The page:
The Grapes of Wrath
John Steinbeck
Contributed by Vernita Mires
Chapter 7

The car dealership owners look at their customers. They watch for weak and easily manipulated visitors, such as a woman who wants an expensive car and can push her husband to buy one. They attempt to make the customers feel obliged. Yet the true profits come from selling jalopies, not from selling new and dependable cars. There are no guarantees, only hidden costs and obvious flaws.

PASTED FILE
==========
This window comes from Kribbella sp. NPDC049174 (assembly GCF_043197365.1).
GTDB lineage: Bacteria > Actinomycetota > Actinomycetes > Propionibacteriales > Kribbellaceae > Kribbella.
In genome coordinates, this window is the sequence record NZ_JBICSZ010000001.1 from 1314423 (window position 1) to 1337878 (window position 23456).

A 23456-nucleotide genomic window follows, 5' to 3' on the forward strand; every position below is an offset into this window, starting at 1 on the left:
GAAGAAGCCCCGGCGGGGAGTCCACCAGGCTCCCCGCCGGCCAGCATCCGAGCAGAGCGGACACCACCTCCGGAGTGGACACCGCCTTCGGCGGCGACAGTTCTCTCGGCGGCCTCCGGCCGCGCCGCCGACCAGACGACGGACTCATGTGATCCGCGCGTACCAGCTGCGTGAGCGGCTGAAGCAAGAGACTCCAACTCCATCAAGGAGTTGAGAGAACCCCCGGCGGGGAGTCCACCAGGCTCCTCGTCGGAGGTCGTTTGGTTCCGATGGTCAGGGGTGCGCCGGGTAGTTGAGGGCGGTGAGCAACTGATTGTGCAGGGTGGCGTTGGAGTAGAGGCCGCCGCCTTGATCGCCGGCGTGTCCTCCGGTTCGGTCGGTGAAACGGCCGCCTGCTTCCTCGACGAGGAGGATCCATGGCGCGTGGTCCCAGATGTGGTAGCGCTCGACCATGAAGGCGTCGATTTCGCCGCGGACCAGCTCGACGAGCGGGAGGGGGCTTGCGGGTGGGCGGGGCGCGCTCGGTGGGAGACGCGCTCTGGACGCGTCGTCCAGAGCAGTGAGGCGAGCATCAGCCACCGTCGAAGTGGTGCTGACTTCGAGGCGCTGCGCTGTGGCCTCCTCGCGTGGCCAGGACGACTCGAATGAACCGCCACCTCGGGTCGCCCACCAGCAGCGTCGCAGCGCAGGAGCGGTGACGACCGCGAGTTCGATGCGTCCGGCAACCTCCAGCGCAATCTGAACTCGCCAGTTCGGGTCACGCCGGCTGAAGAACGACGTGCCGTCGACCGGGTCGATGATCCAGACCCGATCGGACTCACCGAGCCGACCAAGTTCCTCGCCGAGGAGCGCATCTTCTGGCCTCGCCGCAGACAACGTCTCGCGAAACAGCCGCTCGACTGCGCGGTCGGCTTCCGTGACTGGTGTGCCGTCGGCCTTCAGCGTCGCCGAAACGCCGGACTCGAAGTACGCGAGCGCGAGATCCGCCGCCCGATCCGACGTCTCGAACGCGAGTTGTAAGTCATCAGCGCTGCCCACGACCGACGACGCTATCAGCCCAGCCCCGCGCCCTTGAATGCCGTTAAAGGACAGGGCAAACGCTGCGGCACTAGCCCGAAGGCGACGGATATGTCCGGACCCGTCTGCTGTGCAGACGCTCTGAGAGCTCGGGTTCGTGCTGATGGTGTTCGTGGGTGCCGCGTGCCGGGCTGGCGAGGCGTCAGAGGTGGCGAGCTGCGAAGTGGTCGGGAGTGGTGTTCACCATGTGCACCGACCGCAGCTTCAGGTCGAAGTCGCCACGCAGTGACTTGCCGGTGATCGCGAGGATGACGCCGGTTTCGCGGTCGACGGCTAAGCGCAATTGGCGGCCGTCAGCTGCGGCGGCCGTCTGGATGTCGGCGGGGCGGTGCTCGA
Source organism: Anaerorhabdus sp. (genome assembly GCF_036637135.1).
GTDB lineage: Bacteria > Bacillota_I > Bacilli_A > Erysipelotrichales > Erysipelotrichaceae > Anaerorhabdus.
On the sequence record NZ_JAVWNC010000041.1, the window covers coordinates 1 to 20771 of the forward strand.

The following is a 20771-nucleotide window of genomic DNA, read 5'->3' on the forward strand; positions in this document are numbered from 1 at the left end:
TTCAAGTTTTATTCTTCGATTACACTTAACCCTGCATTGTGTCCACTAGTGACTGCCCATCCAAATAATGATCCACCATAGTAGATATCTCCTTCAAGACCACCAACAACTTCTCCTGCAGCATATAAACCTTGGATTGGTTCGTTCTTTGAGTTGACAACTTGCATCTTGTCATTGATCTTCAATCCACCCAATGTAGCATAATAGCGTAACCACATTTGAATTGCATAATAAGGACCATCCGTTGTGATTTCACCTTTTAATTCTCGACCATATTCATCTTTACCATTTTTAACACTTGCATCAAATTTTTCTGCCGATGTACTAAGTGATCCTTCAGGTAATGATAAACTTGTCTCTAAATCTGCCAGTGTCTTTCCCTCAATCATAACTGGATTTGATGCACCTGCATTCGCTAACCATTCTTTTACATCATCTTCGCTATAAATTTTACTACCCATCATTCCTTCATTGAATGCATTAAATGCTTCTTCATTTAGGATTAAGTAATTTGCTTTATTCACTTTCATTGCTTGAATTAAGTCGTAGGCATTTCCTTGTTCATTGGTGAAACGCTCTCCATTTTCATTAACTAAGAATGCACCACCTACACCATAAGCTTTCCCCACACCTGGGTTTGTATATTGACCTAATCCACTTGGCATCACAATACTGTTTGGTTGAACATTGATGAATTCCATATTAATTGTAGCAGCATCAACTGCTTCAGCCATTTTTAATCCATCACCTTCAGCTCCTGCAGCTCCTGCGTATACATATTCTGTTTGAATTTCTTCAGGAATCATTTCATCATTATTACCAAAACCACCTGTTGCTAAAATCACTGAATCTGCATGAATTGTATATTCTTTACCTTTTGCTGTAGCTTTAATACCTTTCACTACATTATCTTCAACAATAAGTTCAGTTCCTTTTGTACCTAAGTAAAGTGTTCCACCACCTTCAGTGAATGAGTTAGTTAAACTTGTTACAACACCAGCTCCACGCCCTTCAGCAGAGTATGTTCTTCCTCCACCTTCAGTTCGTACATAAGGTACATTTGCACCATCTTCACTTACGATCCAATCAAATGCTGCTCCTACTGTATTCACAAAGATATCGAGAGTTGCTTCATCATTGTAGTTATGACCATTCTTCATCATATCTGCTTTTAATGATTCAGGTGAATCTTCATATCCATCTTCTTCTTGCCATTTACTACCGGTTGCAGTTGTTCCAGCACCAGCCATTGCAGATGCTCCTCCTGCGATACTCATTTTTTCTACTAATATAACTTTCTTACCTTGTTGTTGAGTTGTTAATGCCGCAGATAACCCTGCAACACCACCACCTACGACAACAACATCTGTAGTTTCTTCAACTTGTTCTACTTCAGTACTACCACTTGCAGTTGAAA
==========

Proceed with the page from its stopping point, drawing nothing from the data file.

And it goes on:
This chapter critiques yet another part of the business system. The owners of the car dealerships mean solely to exploit impoverished buyers. They do not profit from selling cars that will last, but rather from finding the most ill-used vehicle, giving it the appearance of reliability, and selling it off to desperate farmers who want to get to California. There is no compassion in the market for cars, just a perpetual cycle of exploitation. This chapter indicates what the Joad family must certainly have experienced to obtain a car before going west, yet places the family's experiences in a larger context.

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